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Humor Therapy: Relieving Chronic Pain and Enhancing Happiness for Older Adults

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Author(s): Mimi M. Y. Tse | Anna P. K. Lo | Tracy L. Y. Cheng | Eva K. K. Chan | Annie H. Y. Chan | Helena S. W. Chung

Journal: Journal of Aging Research
ISSN 2090-2204

Volume: 2010;
Date: 2010;
Original page

ABSTRACT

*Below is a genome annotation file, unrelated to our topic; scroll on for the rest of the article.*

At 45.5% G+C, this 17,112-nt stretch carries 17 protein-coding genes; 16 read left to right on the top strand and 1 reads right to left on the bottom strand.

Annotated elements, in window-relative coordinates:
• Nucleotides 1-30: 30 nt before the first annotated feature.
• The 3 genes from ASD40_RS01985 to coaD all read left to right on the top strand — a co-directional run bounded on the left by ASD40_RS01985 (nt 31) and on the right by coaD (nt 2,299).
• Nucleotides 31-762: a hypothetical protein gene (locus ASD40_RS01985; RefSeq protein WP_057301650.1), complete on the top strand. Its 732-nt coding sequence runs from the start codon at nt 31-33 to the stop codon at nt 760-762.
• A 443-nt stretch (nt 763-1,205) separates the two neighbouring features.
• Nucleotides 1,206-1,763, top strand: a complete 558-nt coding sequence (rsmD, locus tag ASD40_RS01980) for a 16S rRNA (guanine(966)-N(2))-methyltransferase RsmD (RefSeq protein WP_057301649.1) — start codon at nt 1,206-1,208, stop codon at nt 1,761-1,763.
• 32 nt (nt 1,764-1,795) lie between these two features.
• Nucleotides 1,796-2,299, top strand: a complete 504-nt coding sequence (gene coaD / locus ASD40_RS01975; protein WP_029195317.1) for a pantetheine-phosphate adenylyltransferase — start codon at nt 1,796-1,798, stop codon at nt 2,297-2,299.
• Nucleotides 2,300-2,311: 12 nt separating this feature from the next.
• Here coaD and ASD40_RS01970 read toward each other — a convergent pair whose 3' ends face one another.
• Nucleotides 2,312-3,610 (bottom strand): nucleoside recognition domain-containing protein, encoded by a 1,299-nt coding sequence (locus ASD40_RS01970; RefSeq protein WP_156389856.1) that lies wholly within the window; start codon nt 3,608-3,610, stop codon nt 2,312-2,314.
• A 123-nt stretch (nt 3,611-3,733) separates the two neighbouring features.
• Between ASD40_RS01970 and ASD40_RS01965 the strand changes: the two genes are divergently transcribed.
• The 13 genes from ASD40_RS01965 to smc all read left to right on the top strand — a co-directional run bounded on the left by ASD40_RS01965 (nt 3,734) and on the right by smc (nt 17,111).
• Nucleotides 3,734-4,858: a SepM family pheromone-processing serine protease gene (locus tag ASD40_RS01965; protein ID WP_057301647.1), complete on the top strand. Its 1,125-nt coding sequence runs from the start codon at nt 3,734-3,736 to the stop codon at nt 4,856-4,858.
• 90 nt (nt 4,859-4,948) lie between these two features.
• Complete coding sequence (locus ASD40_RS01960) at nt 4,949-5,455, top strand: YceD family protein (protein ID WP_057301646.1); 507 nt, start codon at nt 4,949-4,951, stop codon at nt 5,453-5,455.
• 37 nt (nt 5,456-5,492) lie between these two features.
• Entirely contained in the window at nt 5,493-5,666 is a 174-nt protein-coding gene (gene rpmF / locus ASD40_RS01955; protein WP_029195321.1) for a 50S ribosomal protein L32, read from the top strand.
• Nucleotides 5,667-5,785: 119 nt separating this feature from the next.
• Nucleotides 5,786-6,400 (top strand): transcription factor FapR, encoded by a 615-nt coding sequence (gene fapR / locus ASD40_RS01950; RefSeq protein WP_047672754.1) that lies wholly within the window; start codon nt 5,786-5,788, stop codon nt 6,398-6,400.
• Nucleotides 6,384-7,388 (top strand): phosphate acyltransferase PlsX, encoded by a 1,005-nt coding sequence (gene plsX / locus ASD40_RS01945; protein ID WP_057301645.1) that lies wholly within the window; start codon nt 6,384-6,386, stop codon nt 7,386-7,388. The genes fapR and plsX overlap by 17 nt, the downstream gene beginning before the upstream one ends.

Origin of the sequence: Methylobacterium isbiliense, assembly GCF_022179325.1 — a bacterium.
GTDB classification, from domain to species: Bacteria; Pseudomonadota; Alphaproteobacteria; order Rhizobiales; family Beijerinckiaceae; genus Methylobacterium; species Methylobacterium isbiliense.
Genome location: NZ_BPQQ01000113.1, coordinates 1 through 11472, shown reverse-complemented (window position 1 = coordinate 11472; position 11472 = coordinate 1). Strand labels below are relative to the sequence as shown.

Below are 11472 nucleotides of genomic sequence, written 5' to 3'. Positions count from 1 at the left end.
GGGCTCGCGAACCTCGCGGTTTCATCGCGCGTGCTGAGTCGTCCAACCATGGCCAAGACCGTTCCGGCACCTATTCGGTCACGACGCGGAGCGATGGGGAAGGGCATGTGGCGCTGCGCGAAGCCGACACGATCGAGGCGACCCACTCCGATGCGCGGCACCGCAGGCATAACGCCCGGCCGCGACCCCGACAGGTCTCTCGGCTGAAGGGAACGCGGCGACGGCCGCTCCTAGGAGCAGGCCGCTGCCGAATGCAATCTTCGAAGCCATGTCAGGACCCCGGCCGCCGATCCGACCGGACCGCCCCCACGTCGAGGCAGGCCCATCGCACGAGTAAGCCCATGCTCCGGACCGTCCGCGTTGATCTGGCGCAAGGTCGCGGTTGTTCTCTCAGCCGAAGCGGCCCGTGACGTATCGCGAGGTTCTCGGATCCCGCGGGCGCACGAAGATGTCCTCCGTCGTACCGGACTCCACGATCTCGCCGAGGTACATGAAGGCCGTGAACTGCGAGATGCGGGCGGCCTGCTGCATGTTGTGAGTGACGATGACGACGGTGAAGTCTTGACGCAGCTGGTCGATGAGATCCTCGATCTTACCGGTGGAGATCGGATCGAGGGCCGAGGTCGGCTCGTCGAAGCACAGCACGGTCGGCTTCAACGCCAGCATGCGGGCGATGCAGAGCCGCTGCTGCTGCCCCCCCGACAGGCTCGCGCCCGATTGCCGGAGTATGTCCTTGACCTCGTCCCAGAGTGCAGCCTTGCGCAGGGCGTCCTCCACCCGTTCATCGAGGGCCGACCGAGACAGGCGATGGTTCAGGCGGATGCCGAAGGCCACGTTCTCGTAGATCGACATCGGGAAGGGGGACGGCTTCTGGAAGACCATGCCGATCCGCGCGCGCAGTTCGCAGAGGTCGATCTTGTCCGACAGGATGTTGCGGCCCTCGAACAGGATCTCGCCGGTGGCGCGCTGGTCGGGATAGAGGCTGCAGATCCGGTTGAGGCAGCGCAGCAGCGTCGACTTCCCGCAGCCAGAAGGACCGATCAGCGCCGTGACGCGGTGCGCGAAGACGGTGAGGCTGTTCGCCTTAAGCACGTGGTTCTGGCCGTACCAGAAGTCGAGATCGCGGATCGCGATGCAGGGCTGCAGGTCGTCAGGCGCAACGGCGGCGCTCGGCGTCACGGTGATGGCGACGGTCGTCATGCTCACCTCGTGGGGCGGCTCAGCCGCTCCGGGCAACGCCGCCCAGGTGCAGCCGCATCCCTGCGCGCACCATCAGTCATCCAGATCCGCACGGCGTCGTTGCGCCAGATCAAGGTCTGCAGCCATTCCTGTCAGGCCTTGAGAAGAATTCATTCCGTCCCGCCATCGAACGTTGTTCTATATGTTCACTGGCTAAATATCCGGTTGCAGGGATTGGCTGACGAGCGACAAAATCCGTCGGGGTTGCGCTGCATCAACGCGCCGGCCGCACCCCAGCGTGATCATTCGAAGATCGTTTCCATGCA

The present study examined the effectiveness of a humor therapy program in relieving chronic pain, enhancing happiness and life satisfaction, and reducing loneliness among older persons with chronic pain. It was a quasiexperimental pretest-posttest controlled design. Older persons in a nursing home were invited to join an 8-week humor therapy program (experimental group), while those in another nursing home were treated as a control group and were not offered the program. There were 36 older people in the experimental group and 34 in the control group. Upon completion of the humor therapy program, there were significant decreases in pain and perception of loneliness, and significant increases in happiness and life satisfaction for the experimental group, but not for the control group. The use of humor therapy appears to be an effective nonpharmacological intervention. Nurses and other healthcare professionals could incorporate humor in caring for their patients.
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